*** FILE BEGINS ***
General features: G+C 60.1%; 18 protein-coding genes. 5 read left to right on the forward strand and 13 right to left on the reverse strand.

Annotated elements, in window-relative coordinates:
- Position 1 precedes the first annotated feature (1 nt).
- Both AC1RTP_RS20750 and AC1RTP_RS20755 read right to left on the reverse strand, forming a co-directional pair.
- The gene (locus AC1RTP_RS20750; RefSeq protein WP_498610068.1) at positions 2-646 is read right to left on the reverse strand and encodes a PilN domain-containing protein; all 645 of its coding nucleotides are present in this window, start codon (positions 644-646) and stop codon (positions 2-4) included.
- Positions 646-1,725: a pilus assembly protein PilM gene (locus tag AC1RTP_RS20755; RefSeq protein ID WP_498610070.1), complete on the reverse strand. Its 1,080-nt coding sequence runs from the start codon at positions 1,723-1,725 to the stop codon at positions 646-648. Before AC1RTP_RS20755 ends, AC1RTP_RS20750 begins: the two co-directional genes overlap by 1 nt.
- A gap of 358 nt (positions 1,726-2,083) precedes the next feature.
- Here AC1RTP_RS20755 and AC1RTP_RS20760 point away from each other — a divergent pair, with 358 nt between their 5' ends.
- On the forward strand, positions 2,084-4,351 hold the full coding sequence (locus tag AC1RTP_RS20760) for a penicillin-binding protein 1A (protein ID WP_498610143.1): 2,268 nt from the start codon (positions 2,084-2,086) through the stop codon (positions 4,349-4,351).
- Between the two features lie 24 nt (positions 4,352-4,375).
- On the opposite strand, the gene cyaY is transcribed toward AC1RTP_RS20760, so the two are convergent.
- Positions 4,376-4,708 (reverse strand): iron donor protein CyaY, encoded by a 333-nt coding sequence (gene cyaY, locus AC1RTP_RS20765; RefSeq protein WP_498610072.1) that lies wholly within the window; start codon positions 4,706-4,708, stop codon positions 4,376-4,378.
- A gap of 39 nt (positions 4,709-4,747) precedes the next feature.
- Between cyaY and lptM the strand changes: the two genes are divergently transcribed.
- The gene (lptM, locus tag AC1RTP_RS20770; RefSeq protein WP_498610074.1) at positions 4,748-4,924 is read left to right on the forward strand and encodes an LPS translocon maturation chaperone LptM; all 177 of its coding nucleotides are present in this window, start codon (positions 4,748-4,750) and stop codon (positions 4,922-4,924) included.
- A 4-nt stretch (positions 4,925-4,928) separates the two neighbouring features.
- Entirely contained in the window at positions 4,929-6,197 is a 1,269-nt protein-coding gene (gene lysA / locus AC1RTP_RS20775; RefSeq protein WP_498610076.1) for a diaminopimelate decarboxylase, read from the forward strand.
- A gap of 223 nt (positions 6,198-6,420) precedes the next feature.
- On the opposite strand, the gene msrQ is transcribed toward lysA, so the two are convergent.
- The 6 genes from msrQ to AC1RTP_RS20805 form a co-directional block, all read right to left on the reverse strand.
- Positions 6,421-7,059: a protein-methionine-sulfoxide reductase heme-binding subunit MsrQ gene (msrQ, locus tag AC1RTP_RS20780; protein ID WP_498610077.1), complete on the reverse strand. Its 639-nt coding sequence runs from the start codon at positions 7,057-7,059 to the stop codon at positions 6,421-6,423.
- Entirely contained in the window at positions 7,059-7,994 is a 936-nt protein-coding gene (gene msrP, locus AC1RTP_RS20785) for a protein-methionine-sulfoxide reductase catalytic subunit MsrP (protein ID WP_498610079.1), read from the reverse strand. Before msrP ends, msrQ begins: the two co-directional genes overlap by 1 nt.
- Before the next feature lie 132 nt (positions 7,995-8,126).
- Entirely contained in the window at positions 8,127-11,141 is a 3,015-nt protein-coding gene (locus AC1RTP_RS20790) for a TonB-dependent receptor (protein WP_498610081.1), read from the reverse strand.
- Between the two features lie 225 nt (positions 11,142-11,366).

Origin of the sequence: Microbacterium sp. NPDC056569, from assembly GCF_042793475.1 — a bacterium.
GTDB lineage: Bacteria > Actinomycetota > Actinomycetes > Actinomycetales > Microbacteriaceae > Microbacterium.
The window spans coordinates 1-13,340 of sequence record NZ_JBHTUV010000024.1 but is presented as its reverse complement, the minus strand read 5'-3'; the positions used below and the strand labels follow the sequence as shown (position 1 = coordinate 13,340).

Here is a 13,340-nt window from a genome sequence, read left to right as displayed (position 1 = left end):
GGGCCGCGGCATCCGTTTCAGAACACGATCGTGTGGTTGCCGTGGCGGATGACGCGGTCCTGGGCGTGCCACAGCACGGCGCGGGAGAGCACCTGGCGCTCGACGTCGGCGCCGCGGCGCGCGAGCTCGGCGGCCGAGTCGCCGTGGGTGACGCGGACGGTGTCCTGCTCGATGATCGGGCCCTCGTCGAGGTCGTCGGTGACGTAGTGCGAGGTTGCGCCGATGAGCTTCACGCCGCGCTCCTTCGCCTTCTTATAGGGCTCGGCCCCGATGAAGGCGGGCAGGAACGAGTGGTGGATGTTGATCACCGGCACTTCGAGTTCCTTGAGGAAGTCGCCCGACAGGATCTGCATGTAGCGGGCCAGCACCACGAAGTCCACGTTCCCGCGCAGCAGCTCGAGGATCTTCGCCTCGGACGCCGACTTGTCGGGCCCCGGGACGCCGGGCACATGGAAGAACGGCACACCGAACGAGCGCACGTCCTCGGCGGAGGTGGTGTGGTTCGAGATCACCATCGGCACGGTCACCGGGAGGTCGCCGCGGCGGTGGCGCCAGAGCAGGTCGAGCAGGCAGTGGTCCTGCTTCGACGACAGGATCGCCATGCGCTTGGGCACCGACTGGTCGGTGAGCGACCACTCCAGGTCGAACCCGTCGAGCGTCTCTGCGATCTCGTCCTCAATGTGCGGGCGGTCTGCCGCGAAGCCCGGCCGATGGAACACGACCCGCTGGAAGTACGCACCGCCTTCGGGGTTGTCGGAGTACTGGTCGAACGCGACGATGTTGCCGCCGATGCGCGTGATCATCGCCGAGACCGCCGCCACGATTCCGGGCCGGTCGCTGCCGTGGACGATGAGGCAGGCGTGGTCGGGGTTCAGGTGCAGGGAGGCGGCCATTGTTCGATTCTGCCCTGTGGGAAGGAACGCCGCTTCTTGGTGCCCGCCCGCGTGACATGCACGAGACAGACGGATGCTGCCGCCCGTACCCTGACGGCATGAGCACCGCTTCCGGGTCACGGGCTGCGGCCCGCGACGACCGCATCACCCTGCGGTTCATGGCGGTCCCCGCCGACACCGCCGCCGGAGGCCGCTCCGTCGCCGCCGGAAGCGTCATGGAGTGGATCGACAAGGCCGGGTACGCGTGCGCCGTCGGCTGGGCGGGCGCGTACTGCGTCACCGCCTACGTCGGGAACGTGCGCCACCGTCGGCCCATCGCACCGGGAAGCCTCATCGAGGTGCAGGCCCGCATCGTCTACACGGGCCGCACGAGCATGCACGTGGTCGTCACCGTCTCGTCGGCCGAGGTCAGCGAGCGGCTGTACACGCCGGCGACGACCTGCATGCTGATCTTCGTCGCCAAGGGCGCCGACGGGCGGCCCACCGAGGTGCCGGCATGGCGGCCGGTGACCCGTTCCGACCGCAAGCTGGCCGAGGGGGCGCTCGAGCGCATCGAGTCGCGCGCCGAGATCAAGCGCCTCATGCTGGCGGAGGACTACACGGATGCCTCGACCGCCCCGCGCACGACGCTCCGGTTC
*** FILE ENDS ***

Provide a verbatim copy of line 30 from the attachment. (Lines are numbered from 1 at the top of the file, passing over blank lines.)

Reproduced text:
GGGCCGCGGCATCCGTTTCAGAACACGATCGTGTGGTTGCCGTGGCGGATGACGCGGTCCTGGGCGTGCCACAGCACGGCGCGGGAGAGCACCTGGCGCTCGACGTCGGCGCCGCGGCGCGCGAGCTCGGCGGCCGAGTCGCCGTGGGTGACGCGGACGGTGTCCTGCTCGATGATCGGGCCCTCGTCGAGGTCGTCGGTGACGTAGTGCGAGGTTGCGCCGATGAGCTTCACGCCGCGCTCCTTCGCCTTCTTATAGGGCTCGGCCCCGATGAAGGCGGGCAGGAACGAGTGGTGGATGTTGATCACCGGCACTTCGAGTTCCTTGAGGAAGTCGCCCGACAGGATCTGCATGTAGCGGGCCAGCACCACGAAGTCCACGTTCCCGCGCAGCAGCTCGAGGATCTTCGCCTCGGACGCCGACTTGTCGGGCCCCGGGACGCCGGGCACATGGAAGAACGGCACACCGAACGAGCGCACGTCCTCGGCGGAGGTGGTGTGGTTCGAGATCACCATCGGCACGGTCACCGGGAGGTCGCCGCGGCGGTGGCGCCAGAGCAGGTCGAGCAGGCAGTGGTCCTGCTTCGACGACAGGATCGCCATGCGCTTGGGCACCGACTGGTCGGTGAGCGACCACTCCAGGTCGAACCCGTCGAGCGTCTCTGCGATCTCGTCCTCAATGTGCGGGCGGTCTGCCGCGAAGCCCGGCCGATGGAACACGACCCGCTGGAAGTACGCACCGCCTTCGGGGTTGTCGGAGTACTGGTCGAACGCGACGATGTTGCCGCCGATGCGCGTGATCATCGCCGAGACCGCCGCCACGATTCCGGGCCGGTCGCTGCCGTGGACGATGAGGCAGGCGTGGTCGGGGTTCAGGTGCAGGGAGGCGGCCATTGTTCGATTCTGCCCTGTGGGAAGGAACGCCGCTTCTTGGTGCCCGCCCGCGTGACATGCACGAGACAGACGGATGCTGCCGCCCGTACCCTGACGGCATGAGCACCGCTTCCGGGTCACGGGCTGCGGCCCGCGACGACCGCATCACCCTGCGGTTCATGGCGGTCCCCGCCGACACCGCCGCCGGAGGCCGCTCCGTCGCCGCCGGAAGCGTCATGGAGTGGATCGACAAGGCCGGGTACGCGTGCGCCGTCGGCTGGGCGGGCGCGTACTGCGTCACCGCCTACGTCGGGAACGTGCGCCACCGTCGGCCCATCGCACCGGGAAGCCTCATCGAGGTGCAGGCCCGCATCGTCTACACGGGCCGCACGAGCATGCACGTGGTCGTCACCGTCTCGTCGGCCGAGGTCAGCGAGCGGCTGTACACGCCGGCGACGACCTGCATGCTGATCTTCGTCGCCAAGGGCGCCGACGGGCGGCCCACCGAGGTGCCGGCATGGCGGCCGGTGACCCGTTCCGACCGCAAGCTGGCCGAGGGGGCGCTCGAGCGCATCGAGTCGCGCGCCGAGATCAAGCGCCTCATGCTGGCGGAGGACTACACGGATGCCTCGACCGCCCCGCGCACGACGCTCCGGTTC